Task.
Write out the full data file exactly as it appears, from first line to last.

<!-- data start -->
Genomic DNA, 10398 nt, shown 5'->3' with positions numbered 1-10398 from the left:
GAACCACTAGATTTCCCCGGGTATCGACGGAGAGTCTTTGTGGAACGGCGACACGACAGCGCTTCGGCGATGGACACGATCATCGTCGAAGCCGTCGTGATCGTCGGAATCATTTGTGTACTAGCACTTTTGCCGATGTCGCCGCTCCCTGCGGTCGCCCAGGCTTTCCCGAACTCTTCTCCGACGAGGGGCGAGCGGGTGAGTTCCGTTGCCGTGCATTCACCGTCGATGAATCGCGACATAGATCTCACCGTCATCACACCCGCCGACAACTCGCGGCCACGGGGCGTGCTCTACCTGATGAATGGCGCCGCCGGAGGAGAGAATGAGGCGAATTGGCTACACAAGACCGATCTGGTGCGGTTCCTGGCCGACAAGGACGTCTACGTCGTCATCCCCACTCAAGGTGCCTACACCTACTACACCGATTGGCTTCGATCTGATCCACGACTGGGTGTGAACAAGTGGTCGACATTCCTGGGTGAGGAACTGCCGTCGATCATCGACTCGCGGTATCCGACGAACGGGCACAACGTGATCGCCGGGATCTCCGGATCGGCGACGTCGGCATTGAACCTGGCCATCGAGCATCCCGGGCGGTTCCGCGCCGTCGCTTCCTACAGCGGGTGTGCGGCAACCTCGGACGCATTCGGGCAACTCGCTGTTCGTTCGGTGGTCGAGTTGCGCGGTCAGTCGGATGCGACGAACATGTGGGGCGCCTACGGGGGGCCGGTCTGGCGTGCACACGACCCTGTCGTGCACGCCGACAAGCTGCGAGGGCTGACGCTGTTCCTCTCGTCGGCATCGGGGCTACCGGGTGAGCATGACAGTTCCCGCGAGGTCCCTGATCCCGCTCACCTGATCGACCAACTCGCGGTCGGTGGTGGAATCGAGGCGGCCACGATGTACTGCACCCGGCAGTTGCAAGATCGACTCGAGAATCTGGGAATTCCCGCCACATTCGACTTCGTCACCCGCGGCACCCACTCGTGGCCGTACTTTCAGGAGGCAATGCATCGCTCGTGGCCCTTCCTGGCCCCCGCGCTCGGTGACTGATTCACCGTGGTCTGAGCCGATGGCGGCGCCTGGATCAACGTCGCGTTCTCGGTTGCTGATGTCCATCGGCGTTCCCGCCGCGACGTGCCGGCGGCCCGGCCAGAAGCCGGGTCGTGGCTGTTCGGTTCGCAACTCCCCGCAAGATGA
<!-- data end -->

Genomic DNA, 10398 nt, shown 5'->3' with positions numbered 1-10398 from the left:
GAACCACTAGATTTCCCCGGGTATCGACGGAGAGTCTTTGTGGAACGGCGACACGACAGCGCTTCGGCGATGGACACGATCATCGTCGAAGCCGTCGTGATCGTCGGAATCATTTGTGTACTAGCACTTTTGCCGATGTCGCCGCTCCCTGCGGTCGCCCAGGCTTTCCCGAACTCTTCTCCGACGAGGGGCGAGCGGGTGAGTTCCGTTGCCGTGCATTCACCGTCGATGAATCGCGACATAGATCTCACCGTCATCACACCCGCCGACAACTCGCGGCCACGGGGCGTGCTCTACCTGATGAATGGCGCCGCCGGAGGAGAGAATGAGGCGAATTGGCTACACAAGACCGATCTGGTGCGGTTCCTGGCCGACAAGGACGTCTACGTCGTCATCCCCACTCAAGGTGCCTACACCTACTACACCGATTGGCTTCGATCTGATCCACGACTGGGTGTGAACAAGTGGTCGACATTCCTGGGTGAGGAACTGCCGTCGATCATCGACTCGCGGTATCCGACGAACGGGCACAACGTGATCGCCGGGATCTCCGGATCGGCGACGTCGGCATTGAACCTGGCCATCGAGCATCCCGGGCGGTTCCGCGCCGTCGCTTCCTACAGCGGGTGTGCGGCAACCTCGGACGCATTCGGGCAACTCGCTGTTCGTTCGGTGGTCGAGTTGCGCGGTCAGTCGGATGCGACGAACATGTGGGGCGCCTACGGGGGGCCGGTCTGGCGTGCACACGACCCTGTCGTGCACGCCGACAAGCTGCGAGGGCTGACGCTGTTCCTCTCGTCGGCATCGGGGCTACCGGGTGAGCATGACAGTTCCCGCGAGGTCCCTGATCCCGCTCACCTGATCGACCAACTCGCGGTCGGTGGTGGAATCGAGGCGGCCACGATGTACTGCACCCGGCAGTTGCAAGATCGACTCGAGAATCTGGGAATTCCCGCCACATTCGACTTCGTCACCCGCGGCACCCACTCGTGGCCGTACTTTCAGGAGGCAATGCATCGCTCGTGGCCCTTCCTGGCCCCCGCGCTCGGTGACTGATTCACCGTGGTCTGAGCCGATGGCGGCGCCTGGATCAACGTCGCGTTCTCGGTTGCTGATGTCCATCGGCGTTCCCGCCGCGACGTGCCGGCGGCCCGGCCAGAAGCCGGGTCGTGGCTGTTCGGTTCGCAACTCCCCGCAAGATGA